​Under the Fair Trading Act, businesses in New Zealand can’t mislead you with false information in advertising or about pricing.

For several years, many NZ-based banks have been processing re-fix requests using direct ‘digital’ channels.

Previously, to get a good deal on your mortgage, you’d have to pretend to leave (often through the adviser), to negotiate a discount off the advertised rates.

Many direct borrowers didn’t want to do this, and some had no idea it was even an option. The result? Only some who asked the right way, obtained discounted interest rates, and everyone else paid carded rates. The benefit of the change to digital offers now, is that customers can skip to the end, cut to the chase, and accept what they’ve been told, is the best they can get.


The challenge is, how do we know it’s the best rate available when we’re not encouraged to seek independent advice?


I’ll define a few things here…

Re-Fix: When you take out a mortgage, one of the options you have is to ‘fix’ the interest rate. Typically, this is for a period of time between 6 months and 5 years. For this period of time, you have a guarantee from the bank they won’t change the interest rates. A fixed rate term, is therefore the period of time where the interest rate is guaranteed. At the end of this term, you’re given the option of re-fixing. *Note this is different to the loan term (typically 30 years at the start) and the interest only terms (if applicable).

Digital channels: Presumably to streamline operations, reduce costs, and ultimately lead to better outcomes (hopefully!), banks over the past 5-7 years have been converting some of their ‘loan maintenance’ requests on to online processes. Often 1-2 months before your fixed rate term expires, you receive a text, an email, or notification on your app or online banking. It’s very convenient. This notification directs you to a set of easy to select interest rates for another period of time.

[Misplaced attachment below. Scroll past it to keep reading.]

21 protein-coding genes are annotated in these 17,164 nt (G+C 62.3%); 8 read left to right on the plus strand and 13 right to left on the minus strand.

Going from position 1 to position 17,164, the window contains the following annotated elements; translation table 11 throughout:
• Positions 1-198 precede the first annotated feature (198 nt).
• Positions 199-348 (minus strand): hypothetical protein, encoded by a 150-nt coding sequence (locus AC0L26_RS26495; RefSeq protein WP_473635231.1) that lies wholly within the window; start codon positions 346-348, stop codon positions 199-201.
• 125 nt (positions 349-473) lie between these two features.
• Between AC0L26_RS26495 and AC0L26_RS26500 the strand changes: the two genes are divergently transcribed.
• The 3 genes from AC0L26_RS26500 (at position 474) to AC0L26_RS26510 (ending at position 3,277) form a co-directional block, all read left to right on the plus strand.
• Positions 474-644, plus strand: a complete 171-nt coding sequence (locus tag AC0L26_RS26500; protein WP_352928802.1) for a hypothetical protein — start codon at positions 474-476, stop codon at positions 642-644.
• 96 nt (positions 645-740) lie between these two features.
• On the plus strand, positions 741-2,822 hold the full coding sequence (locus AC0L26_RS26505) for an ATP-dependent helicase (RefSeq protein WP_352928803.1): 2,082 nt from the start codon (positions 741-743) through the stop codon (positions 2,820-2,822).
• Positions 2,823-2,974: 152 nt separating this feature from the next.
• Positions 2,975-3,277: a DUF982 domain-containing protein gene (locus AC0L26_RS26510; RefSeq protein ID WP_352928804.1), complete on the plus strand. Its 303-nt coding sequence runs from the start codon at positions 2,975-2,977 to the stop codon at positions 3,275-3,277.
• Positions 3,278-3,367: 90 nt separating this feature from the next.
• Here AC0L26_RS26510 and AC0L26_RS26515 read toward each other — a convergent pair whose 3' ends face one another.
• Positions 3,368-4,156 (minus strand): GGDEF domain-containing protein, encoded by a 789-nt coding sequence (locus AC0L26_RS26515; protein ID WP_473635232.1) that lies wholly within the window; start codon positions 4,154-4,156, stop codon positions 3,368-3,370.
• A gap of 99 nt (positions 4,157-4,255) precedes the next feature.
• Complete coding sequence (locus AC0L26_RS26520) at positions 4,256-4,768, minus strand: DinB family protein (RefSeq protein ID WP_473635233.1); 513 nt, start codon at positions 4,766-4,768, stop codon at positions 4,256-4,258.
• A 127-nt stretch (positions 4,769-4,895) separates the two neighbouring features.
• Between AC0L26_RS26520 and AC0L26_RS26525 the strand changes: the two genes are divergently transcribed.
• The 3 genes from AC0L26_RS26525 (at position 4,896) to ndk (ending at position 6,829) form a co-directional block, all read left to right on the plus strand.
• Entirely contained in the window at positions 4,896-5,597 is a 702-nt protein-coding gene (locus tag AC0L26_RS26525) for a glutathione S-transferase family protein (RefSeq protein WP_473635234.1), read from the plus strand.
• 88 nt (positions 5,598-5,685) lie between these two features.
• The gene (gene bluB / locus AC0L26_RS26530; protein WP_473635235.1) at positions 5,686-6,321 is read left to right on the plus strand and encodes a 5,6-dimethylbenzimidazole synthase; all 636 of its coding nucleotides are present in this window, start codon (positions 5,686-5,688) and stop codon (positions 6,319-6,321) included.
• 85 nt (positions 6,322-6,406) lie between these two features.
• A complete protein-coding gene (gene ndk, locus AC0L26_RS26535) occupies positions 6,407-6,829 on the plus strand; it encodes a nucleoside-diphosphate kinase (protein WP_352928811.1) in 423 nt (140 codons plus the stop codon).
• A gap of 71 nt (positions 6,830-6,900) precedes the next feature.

There’s a question around misleading pricing here, as well as placing the customer needs first.


Here’s an example:

The misleading ‘issue’: Have a think about this – Is the little blue ribbon misleading, or likely to mislead a person of ‘average intelligence’? I my eyes, it would appear as though the online rate is the cheapest based on this blue ribbon – that’s what I occasionally hear from borrowers too.

The image above was forwarded to me by an actual client recently. They followed the best practice advice we give all our clients, which is to book a free 15-min chat with us, before making a decision. As the 5 year rate they wanted was available elsewhere for significantly less, we got involved, and obtained a discount which saved them over $7,000 in interest over the 5 years.


How many believe the interest rate their bank offers is ‘the best deal’ and don’t bother?


The advice ‘issue’: Re-fixing your mortgage, in our view, is actually a significant financial decision. For all our clients, we recommend a 15-min phone call before re-fixing, after they’ve read a detailed break down on the pro’s and con’s of several strategies one could employ. The issue with making things more streamlined and automated from a lenders perspective, is that occasionally it may lead to sub-optimal outcomes for borrowers. The value of advice cannot be measured in terms of convenience, so allowing customers the opportunity to seek advice around these touch-points are critical.

There’s a massive benefit for borrowers in fixing their mortgage on the fly like this to be fair, especially if they know what they’re doing (ie they don’t require advice), and they know where the market’s at (offers from other banks). The challenge is a behavioral one  – if banks make it easier to come direct while simultaneously making it harder to receive advice and support of independent parties, I struggle to see how this leads to good outcomes for borrowers.

Possibly nothing?